Little Pal News Items


Outdoor gardening

During the summer of 2014 I planted various fruits and vegetables in our garden. The strawberries have been growing for the past few years; their new neighbors included broccoli, tomatoes, green peppers, chives, onions, potatoes, corn, cantaloupes, cucumbers, carrots and sunflowers.

My hope is the children will be old enough to participate in planting, watering and harvesting during the upcoming cooler months.  I have not yet determined what will be planted but after I complete my due diligence on the Internet, I'll know what the best options are for successful experiences for our "Little Pals". If any parents and/or family members, have a green thumb, PLEASE share your skills with us!


Current enrollment is almost at full capacity. Hudson, who has been with us five days a week, is changing to four days due to his mom's changed work schedule.  Baby Sarah, who started coming on Mondays and Tuesdays, is now adding Wednesdays to her days here. Max is the only little one who is here five days a week.  Hunter maintains his schedule of 8-10 days a month, depending on his mon's work schedule.

Twins, Julian and Ethan, come Tuesday and Wednesday afternoons (after their morning kindergarten), and assistant, Ms. Pia, is here on those days to make sure we remain in compliance with licensing standards.

With the older boys and Ms. Pia here, we'll be able to do more gardening and the younger children will benefit tremendously from their skills.

From last year:

In February 2013, we planted lots of things in our individual pots.  Julian chose wildflowers, as did Lingyi; Ethan decided to plant carrot seeds and Nathan, along with Hunter, planted cilantro.  First Ms. Lucy painted our names on each pot - we got to choose a different color for every letter in our names - now we have colorful pots, plus we know whose pot is whose!

We used clean pots and made sure each one had a hole in the bottom, to help the water drain through.  We certainly didn't want the growing roots to get waterlogged. Next, we selected a handful of stones from the backyard to put in the bottom of the pot.  These helped with drainage too.  Then we put soil into our pots and made sure we didn't pack it down too much.

Finally we were ready to plant our seeds! We stuck a finger in the dirt to make a hole, put in a seed, then gently covered it.  We planted a handful of seeds, most of which were very tiny. Then we watered our seeds and began the hardest part: the waiting. After approximately 10 days of watering, looking, turning the pots, making sure they got plenty of sun and looking some more we finally saw sprouts peeking through the dirt.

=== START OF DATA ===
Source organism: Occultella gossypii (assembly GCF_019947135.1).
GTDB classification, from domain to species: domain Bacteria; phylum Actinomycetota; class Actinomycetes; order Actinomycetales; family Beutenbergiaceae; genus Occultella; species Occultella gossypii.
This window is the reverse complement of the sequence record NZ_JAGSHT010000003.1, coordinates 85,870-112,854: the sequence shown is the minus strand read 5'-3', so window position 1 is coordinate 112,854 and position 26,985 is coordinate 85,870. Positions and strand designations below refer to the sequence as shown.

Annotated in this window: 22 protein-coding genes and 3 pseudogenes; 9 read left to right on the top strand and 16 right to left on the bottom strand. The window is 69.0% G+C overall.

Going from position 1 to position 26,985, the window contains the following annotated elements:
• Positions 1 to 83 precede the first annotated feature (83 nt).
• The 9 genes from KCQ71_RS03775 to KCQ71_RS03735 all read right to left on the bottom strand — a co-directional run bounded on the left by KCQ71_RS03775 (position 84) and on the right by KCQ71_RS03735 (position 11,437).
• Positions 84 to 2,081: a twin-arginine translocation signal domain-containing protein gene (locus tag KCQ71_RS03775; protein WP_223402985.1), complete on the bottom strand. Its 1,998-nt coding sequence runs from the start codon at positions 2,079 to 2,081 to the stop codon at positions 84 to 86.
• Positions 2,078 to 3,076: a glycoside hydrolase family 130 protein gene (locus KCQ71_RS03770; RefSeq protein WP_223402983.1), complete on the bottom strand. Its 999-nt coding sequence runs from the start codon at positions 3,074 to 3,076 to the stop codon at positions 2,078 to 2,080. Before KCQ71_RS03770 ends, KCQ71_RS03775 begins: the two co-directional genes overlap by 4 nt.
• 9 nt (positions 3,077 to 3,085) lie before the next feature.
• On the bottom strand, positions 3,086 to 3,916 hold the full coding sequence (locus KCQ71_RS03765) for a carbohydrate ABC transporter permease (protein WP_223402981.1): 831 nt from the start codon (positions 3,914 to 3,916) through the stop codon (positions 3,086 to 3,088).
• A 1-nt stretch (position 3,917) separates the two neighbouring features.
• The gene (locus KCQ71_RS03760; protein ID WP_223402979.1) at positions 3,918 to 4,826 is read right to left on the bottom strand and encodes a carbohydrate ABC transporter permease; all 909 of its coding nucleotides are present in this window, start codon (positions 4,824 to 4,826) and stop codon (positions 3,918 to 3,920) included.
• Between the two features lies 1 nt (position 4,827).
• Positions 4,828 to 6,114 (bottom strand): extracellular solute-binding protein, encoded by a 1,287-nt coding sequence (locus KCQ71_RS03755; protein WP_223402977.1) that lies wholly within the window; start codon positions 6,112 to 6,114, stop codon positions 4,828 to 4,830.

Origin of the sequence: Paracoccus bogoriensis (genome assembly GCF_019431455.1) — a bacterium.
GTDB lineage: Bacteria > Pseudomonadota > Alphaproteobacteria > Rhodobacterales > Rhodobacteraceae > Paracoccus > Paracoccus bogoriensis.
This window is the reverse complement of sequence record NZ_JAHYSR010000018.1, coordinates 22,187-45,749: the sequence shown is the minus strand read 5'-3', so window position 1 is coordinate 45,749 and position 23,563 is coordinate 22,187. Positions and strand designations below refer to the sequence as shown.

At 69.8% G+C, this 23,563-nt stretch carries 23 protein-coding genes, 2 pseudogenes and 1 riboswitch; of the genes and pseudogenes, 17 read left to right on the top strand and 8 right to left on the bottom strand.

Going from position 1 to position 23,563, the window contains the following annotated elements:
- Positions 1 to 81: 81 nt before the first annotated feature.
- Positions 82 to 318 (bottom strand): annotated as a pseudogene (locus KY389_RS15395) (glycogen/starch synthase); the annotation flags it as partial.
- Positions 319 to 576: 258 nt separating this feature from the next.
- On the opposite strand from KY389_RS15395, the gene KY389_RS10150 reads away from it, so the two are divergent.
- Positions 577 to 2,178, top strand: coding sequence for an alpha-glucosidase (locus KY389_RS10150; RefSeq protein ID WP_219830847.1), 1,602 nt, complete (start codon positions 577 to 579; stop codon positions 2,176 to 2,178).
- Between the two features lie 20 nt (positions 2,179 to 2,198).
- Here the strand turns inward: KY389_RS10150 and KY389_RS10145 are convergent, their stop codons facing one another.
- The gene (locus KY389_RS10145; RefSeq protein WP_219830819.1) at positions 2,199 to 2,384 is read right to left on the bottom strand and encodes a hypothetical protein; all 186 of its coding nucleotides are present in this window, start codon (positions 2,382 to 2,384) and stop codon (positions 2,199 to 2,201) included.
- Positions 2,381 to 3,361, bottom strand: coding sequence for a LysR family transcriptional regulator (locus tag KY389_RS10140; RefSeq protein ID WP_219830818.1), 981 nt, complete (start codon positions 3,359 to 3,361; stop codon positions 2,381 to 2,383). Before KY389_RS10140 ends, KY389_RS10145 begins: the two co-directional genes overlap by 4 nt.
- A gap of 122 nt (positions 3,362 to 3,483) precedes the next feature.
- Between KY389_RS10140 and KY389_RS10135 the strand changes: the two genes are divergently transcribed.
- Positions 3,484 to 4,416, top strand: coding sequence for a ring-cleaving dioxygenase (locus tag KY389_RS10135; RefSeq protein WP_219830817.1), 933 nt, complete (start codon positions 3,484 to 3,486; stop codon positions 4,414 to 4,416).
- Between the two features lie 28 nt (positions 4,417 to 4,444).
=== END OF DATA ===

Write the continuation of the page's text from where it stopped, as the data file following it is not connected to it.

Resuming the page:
Each day we show our moms and dads how much our plants have grown.  It's way cool!


Note to families: the planting the children did had many learning elements: math and science and language.  Each child practiced counting when they selected their seeds, and they count their plants as they grow; they described their seeds by color and size, learning about comparisons, and they understand what's necessary for a seed to turn into a plant.  They know if a seed is put in dirt and watered but kept in a dark place (such as a closet), the seed won't sprout.  They know if a seed is planted and placed in a sunny spot but not watered, it won't grow.  Each child understands the three requirements for seeds to turn into plants: soil, water and sunlight. Lastly, they use a variety of words to describe what they see.

As their teacher, I expected each child to be focused primarily on their pot and no one else's. To my surprise every single preschooler enjoyed not just the growth within their own pot, but they also took pride to showing their friends' pots to all parents.  This care and concern for their classmates is simply wonderful.  During the years these little ones have been in my care, I have talked with them daily about the necessity of caring for and about our friends.  To see them put my words into actions and observable behavior is truly satisfying.



Another reminder: parents, grandparents, and other family members are always welcome to spend time at Little Pals. The children really enjoy having a parent or grandparent or older sibling, join us.  The list of things our guests can do vary from reading stories, to leading or just joining us in an art project, to preparing or simply sharing a meal with us, to going for a walk to see and feed the ducks at a nearby pond.  The amount of time spent with us need not be lengthy - if all you can spare is 10 minutes, that's fine!  The point is, you are welcome to be with us - your child will feel extra special and the other children will be thrilled.